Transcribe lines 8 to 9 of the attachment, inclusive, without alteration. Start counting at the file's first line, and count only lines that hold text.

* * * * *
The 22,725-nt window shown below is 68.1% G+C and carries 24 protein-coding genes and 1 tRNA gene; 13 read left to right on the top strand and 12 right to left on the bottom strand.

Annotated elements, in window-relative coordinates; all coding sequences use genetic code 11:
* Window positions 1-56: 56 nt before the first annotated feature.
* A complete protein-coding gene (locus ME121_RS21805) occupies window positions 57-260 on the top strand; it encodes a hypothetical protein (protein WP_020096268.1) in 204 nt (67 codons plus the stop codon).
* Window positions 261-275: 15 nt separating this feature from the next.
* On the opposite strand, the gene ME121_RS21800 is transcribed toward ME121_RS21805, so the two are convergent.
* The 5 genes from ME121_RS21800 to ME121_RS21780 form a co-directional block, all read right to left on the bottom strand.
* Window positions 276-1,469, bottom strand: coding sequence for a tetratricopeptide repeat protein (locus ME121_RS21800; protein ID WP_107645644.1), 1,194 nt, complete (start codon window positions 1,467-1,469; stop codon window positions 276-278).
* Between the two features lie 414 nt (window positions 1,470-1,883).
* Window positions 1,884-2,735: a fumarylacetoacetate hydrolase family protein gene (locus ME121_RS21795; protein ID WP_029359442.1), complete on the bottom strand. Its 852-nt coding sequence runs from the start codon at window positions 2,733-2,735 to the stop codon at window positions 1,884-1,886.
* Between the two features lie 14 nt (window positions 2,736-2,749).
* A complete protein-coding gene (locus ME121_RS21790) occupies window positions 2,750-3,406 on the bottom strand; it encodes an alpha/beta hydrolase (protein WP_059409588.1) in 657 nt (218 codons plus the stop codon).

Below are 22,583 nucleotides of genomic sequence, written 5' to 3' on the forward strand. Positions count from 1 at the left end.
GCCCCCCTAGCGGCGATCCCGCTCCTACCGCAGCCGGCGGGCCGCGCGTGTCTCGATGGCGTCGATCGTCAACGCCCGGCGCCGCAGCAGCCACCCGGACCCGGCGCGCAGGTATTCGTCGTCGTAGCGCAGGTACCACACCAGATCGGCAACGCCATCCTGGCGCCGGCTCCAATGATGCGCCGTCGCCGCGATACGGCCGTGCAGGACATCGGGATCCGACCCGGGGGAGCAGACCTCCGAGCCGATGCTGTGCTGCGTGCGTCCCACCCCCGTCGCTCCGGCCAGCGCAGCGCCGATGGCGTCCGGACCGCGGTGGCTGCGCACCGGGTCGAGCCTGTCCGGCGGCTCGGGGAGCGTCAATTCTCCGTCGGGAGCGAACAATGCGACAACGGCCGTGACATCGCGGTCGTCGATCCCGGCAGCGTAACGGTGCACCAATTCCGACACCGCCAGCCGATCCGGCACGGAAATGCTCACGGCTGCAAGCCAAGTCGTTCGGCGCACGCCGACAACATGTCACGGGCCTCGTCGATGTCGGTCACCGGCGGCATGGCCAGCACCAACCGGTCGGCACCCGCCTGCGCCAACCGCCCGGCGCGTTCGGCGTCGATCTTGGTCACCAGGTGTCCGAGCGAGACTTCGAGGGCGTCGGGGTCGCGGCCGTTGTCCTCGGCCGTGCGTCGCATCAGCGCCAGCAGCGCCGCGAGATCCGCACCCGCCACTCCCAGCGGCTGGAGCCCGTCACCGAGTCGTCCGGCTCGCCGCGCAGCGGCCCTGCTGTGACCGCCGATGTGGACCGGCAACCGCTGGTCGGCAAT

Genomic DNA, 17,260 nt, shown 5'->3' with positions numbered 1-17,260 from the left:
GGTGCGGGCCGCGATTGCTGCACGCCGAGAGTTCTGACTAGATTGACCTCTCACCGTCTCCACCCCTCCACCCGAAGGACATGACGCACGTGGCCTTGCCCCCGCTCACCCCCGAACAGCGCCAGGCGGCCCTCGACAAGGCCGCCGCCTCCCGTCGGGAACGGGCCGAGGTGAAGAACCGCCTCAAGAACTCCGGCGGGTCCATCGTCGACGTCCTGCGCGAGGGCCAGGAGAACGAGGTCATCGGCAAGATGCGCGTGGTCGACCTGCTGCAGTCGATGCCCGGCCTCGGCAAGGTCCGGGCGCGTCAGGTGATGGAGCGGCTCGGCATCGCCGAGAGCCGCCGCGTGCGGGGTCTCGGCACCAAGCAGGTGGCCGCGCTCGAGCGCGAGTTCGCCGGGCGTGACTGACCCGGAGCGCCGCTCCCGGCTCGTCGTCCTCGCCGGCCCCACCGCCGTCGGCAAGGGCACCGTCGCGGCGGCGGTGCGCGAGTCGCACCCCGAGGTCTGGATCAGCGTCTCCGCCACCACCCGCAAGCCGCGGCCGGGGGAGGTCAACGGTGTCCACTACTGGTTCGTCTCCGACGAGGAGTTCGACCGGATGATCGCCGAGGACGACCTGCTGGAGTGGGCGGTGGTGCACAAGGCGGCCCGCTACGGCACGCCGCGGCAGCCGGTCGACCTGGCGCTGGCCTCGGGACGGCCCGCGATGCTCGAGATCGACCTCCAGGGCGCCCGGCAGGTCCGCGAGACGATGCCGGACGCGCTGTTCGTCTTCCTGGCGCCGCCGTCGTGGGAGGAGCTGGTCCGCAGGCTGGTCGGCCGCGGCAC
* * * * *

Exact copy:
* Window positions 276-1,469, bottom strand: coding sequence for a tetratricopeptide repeat protein (locus ME121_RS21800; protein ID WP_107645644.1), 1,194 nt, complete (start codon window positions 1,467-1,469; stop codon window positions 276-278).
* Between the two features lie 414 nt (window positions 1,470-1,883).